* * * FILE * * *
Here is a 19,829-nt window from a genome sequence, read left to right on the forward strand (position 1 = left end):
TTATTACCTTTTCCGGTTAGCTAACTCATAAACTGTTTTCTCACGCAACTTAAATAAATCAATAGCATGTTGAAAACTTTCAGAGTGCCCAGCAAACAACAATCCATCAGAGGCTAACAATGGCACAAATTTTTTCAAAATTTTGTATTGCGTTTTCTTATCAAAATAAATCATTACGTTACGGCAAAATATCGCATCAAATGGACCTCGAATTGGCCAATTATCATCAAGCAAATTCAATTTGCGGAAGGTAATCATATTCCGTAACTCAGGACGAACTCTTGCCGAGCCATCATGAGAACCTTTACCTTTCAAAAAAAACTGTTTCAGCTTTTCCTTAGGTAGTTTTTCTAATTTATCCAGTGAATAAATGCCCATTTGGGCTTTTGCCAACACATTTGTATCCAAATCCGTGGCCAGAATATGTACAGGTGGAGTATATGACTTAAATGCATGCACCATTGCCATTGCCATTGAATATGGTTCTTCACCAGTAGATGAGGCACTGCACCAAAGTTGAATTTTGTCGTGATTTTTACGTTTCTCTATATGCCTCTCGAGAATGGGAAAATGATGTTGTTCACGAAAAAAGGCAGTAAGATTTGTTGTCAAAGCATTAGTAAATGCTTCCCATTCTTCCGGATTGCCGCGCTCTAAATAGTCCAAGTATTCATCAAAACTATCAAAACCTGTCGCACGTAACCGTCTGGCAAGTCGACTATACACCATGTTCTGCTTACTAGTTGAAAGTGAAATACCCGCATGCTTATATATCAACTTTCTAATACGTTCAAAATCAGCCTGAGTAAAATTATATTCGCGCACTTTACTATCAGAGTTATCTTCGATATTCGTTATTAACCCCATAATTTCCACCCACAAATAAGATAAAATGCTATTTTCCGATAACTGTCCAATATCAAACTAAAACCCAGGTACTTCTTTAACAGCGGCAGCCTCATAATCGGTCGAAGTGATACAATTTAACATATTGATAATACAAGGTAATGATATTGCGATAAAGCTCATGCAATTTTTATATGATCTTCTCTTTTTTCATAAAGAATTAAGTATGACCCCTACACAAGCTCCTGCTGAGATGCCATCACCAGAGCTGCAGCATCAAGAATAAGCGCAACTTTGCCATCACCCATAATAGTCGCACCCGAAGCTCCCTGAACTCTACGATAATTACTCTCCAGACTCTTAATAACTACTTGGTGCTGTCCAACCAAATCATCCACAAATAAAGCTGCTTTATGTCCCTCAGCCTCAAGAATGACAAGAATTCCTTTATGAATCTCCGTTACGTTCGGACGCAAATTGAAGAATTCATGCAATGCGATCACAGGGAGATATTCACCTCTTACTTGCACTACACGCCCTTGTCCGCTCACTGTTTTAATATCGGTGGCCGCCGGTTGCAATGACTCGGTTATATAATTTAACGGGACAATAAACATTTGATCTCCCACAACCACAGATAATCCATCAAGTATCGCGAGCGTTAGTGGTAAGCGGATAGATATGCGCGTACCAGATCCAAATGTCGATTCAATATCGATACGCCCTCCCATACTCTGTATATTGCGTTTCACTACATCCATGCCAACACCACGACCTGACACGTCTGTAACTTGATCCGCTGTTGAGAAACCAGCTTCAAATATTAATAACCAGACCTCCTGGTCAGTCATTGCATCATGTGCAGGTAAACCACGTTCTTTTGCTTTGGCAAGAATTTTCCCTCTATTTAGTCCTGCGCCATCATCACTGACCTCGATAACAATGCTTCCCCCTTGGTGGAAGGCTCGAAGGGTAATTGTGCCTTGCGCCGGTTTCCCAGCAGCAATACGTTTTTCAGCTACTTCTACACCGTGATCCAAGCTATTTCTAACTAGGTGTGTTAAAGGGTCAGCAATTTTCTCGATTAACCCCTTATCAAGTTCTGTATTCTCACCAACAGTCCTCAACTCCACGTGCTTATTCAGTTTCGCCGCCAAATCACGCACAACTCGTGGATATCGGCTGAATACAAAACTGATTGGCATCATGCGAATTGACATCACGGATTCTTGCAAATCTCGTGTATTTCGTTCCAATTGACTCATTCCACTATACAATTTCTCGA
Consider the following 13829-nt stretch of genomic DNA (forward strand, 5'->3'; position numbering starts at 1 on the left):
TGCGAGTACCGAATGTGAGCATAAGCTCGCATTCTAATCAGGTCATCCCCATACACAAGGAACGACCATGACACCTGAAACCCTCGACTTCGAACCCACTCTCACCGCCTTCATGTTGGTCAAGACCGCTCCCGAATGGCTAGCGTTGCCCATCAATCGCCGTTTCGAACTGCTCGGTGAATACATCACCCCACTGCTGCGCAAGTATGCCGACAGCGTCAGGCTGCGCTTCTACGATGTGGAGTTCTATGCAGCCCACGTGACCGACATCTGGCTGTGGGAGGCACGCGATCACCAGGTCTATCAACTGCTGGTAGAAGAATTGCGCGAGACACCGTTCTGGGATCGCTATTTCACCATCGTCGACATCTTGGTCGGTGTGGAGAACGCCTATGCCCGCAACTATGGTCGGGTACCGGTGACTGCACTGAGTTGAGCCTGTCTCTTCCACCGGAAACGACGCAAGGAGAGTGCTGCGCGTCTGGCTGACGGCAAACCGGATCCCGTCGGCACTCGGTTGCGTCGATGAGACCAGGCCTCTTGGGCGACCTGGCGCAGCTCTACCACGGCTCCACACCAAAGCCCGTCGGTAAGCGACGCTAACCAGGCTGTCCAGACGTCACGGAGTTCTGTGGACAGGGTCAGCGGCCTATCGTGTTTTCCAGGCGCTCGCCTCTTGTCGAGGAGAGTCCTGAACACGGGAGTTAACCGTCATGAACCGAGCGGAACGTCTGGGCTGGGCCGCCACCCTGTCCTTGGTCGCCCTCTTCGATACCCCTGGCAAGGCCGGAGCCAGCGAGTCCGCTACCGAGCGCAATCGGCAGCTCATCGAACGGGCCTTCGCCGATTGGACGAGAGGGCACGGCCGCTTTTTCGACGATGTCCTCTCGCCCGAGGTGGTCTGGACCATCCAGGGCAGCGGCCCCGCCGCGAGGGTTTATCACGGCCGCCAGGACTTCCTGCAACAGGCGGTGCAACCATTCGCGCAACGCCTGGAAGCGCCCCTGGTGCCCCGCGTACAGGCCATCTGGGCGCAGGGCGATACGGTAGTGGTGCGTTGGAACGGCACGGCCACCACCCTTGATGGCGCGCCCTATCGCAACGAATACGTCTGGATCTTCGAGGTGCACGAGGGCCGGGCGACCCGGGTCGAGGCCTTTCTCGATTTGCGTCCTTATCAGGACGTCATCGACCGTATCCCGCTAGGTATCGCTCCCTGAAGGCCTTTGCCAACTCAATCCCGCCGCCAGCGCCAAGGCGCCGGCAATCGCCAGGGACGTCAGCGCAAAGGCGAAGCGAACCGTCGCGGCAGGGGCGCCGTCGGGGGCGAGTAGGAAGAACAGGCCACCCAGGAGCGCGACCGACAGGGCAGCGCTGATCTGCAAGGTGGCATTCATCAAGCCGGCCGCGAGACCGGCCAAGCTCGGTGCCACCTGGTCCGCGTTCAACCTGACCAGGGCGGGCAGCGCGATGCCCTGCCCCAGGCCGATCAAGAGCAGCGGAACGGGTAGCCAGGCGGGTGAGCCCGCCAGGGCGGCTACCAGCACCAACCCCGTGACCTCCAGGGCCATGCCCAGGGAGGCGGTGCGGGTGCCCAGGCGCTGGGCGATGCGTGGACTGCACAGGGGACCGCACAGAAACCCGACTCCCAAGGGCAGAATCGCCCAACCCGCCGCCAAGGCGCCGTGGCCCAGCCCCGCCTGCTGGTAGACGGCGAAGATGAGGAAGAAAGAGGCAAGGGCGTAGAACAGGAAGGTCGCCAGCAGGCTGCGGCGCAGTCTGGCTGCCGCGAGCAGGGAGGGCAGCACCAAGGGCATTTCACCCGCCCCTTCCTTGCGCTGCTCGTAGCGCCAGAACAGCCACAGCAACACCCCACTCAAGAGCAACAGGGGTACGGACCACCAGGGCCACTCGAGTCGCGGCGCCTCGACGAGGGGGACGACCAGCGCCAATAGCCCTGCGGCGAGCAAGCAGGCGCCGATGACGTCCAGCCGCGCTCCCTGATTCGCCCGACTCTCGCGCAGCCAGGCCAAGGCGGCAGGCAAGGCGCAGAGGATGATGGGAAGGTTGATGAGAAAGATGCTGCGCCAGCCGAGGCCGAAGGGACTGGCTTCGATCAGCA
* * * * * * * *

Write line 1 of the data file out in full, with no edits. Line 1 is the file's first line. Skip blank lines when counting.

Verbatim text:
Here is a 19,829-nt window from a genome sequence, read left to right on the forward strand (position 1 = left end):